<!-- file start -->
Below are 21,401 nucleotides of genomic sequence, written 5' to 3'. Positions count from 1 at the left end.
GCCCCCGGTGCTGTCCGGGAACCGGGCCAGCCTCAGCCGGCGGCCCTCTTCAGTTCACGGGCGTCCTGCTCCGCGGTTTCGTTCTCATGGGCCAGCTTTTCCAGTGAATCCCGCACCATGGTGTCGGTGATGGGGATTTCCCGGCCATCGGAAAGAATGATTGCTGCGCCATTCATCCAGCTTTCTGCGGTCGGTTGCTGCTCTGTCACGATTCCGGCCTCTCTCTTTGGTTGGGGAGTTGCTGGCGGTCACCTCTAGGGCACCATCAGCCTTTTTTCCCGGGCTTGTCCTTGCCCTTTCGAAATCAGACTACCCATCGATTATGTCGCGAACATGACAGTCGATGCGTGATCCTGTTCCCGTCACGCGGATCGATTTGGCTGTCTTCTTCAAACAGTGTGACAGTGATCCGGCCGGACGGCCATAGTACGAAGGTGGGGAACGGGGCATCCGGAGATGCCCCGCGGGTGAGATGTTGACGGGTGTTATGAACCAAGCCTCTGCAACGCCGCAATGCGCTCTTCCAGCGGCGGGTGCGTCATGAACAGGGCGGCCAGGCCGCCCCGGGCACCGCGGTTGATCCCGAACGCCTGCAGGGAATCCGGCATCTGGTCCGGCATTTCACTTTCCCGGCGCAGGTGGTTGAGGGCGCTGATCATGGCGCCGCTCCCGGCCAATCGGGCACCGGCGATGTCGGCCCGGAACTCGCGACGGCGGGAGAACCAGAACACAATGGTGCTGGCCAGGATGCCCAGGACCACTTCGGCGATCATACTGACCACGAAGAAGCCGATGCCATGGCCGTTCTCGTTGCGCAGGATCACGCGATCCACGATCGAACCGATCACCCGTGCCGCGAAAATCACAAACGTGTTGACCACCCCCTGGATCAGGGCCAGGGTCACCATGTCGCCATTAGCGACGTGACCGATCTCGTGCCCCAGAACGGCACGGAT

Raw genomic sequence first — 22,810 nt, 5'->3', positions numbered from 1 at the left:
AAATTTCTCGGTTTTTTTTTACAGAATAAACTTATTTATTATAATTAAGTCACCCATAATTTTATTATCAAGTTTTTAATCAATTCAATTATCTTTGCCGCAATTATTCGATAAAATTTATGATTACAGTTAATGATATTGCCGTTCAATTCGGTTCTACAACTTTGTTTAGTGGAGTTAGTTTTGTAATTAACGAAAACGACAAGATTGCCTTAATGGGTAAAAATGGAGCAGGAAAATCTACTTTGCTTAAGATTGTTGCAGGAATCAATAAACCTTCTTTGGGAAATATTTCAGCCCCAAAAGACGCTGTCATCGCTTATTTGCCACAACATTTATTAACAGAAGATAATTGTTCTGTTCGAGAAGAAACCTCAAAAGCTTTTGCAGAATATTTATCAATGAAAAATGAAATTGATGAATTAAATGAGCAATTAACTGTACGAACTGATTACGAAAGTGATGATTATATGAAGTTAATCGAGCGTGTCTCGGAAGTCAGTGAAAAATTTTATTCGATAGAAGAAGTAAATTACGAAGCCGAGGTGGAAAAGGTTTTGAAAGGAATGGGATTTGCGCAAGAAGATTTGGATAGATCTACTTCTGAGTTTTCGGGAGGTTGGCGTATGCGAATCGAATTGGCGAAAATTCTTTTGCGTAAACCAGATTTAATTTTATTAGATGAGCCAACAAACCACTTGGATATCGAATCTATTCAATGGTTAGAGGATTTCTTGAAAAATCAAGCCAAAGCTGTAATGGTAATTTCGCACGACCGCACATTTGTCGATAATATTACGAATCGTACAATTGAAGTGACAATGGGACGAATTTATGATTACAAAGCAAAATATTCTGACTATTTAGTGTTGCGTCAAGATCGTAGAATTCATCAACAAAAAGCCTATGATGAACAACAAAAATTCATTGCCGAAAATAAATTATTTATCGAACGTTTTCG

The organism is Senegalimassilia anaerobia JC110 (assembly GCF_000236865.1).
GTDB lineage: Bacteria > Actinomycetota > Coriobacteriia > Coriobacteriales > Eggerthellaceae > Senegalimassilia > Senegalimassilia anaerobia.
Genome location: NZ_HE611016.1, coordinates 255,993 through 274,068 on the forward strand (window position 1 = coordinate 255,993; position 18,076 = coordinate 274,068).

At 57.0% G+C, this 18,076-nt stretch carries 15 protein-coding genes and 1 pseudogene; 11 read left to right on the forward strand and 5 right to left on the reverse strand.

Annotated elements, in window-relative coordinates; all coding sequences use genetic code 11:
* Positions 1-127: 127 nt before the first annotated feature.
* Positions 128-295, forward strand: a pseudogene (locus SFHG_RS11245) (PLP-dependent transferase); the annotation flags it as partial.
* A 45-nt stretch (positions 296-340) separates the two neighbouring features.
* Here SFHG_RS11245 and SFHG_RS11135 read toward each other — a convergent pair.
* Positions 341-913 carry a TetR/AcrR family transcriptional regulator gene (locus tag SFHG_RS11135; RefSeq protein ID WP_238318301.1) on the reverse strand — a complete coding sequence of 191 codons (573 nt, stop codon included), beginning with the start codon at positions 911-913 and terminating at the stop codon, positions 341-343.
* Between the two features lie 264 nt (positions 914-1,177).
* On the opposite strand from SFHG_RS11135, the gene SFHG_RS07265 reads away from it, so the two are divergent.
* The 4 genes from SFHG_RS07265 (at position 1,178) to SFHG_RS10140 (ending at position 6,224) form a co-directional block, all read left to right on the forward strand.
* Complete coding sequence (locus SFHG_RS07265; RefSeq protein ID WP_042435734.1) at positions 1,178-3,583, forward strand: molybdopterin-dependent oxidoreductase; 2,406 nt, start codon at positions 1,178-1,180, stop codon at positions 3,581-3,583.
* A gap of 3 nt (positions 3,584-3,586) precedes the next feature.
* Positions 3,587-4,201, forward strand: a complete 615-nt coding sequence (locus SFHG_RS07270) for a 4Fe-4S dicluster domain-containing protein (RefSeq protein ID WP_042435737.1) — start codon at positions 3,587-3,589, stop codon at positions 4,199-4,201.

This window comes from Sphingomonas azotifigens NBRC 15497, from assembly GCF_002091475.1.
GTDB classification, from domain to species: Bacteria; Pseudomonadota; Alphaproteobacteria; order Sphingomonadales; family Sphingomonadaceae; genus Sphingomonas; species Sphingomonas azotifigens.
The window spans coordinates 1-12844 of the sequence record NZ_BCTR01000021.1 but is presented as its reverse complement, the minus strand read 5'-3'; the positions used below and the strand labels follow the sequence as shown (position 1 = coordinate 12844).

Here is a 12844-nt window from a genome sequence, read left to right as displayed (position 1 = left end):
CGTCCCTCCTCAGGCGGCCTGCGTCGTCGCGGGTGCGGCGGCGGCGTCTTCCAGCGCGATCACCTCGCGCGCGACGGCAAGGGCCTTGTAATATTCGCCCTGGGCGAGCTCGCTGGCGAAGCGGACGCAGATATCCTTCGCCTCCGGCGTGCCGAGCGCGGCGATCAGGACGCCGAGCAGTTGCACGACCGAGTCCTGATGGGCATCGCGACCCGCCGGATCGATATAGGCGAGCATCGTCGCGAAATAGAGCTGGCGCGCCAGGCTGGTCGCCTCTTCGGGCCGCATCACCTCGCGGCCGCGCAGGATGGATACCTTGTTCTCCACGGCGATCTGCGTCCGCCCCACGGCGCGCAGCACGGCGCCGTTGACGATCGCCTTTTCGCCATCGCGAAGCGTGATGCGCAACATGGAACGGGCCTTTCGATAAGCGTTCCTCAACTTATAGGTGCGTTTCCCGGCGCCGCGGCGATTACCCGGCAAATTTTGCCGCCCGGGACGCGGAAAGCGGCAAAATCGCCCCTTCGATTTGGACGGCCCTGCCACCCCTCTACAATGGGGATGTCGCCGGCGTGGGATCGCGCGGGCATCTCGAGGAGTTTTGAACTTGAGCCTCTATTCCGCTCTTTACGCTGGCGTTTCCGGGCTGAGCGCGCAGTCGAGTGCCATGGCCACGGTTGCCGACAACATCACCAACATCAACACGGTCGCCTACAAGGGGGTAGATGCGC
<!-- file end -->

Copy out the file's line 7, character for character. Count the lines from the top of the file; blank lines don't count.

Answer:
Genome location: NZ_HE611016.1, coordinates 255,993 through 274,068 on the forward strand (window position 1 = coordinate 255,993; position 18,076 = coordinate 274,068).